The sky was darkening over the top of the Dale and I knew before long the light would soon start fading so decided to head back downstream to where I had started and see what I could winkle out before the walk back to the car.

It took less than 5 minutes to have my first grayling on the bank from the runs I had started in this morning, and they seemed up for a feed again.













As the light faded I took a further 5 Grayling from the run and the camera flash ruined nearly every one of them before the light did fade and I called it a day with this last fish of the day.


64 fish for the day again like the previous session all on worm and a river that rose 0.27mm steadily as the day passed. The camera took over 120 photographs of the days fishing of which nearly half of them I wouldnt use on the blog for one reason or another so Kevin I now know what you want to do with your camera, take still photographs where you have time to set up the shot & buy a Kodak easy-share for your fishing. Normal Camera service will be resumed by me next outing. A great day all be it weather wasn't superb but the fish certainly made up for that.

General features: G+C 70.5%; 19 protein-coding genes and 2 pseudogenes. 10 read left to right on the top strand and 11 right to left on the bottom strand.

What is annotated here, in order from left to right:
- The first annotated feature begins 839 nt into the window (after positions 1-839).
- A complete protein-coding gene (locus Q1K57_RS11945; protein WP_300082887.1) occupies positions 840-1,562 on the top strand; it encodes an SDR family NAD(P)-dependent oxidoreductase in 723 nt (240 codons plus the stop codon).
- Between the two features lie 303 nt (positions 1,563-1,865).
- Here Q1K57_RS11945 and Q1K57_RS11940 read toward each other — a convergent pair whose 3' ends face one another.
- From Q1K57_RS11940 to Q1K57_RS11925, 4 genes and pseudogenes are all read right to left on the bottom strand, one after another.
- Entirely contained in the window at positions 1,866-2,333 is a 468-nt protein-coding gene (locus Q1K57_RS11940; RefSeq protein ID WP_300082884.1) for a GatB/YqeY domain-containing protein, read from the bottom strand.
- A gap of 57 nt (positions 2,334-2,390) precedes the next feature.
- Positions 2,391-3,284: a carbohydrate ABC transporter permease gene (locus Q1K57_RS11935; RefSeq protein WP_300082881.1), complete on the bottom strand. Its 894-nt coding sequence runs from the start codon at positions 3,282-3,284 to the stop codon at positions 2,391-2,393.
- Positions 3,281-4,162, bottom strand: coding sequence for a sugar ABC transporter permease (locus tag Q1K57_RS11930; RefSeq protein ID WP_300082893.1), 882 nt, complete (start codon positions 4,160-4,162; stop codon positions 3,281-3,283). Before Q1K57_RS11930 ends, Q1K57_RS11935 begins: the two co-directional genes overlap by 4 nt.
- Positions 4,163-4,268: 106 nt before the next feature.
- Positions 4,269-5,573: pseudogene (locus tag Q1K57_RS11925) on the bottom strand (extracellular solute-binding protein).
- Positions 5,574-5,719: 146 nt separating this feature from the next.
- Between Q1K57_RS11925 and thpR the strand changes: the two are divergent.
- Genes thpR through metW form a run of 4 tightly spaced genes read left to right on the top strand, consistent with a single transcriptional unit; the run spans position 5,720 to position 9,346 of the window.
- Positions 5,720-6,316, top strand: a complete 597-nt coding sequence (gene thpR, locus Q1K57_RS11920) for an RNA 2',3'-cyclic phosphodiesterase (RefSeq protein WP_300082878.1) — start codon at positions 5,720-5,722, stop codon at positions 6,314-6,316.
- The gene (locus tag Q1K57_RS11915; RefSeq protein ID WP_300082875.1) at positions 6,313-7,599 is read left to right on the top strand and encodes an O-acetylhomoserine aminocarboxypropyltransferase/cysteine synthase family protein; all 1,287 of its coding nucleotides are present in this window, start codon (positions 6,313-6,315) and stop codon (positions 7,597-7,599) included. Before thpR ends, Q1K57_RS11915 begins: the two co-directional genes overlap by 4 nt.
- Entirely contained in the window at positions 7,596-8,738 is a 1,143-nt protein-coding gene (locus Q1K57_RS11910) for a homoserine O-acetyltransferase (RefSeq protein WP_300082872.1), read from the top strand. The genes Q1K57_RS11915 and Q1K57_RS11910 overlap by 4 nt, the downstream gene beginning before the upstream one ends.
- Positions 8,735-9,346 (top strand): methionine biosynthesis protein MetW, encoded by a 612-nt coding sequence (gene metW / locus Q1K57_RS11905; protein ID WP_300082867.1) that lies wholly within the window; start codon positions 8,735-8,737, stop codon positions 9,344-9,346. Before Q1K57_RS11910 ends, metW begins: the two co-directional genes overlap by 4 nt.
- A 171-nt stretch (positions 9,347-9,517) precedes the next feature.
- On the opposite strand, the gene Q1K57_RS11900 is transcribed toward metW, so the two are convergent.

4 comments:

  1. A very respectable grayling session.....

    I think its time to dig the centrepin out once more

    ReplyDelete
  2. Good to see those worms working well again George, I know your not impressed with the camera but the eleventh picture down in particular looks great.

    ReplyDelete
    Replies
    1. Another wormtastic day Brian, long may it continue, saves me buying bait....lol I do like that photo myself and probably say that was the best photo of all the pictures taken, I'll stick with my kodak...lol cheers George